Matriarch is a family memoir. An intimate portrait of four generations of salt water women from a matriarchal clan. It's also a tale of inter-generational trauma arising from the shameful Australian Government policies that delivered the Stolen Generations.

Sandy Greenwood was raised on Bowraville mission by her single mum, and hails from the Dunghutti, Gumbaynggirr and Bundjalung nations.  The very fact she wrote and performed this one woman work of theatre is testament to her strength and resilience, and that of the women who went before her.

Greenwood plays herself, her mother, grandmother and great-grandmother at different points in their lives, as well as various side characters, and intersperses the time-travelling family saga with a personal narrative and a creation story. Her characterisation is touching and performance formidable. The convoluted structure does get confusing at times though, and could be stripped back.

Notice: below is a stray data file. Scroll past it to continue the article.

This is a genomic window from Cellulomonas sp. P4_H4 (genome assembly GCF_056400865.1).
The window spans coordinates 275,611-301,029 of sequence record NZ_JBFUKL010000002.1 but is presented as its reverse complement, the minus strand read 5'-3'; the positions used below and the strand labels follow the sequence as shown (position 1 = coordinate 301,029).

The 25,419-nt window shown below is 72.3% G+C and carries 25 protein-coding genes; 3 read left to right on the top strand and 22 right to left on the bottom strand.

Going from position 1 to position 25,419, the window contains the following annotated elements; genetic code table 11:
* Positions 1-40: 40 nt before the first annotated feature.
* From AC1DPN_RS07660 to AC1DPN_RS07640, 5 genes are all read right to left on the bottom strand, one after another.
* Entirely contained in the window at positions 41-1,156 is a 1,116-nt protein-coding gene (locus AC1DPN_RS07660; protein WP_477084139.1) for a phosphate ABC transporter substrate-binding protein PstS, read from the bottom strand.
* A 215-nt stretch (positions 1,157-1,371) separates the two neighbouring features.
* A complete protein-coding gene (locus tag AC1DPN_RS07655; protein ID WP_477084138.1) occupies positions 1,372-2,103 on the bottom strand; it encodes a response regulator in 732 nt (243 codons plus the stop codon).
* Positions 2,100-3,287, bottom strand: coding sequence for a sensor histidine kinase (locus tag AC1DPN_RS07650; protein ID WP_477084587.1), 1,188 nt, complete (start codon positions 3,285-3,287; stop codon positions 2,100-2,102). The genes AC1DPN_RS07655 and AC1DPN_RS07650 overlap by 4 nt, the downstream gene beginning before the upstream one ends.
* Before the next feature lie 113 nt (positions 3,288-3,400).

The power of her family story does shine through. There are heartbreaking scenes where 14 siblings are stolen from their mother, then wrenched apart to various institutions "for their own good," while their mother weepingly searches for them. There are distressing scenes where the impacts of this trauma bubble up in each generation. Then there are scenes of joy – flickers of a long-lost dream life – and flashes of hope this nightmare will be overcome.

This is an important story, one Australia needs to keep hearing, and one that needs to be told through the lens of the women who experienced it first hand. I applaud Greenwood for sharing hers with us.


Matriarch plays at Tandanya until 3rd March. Tickets can be purchased here.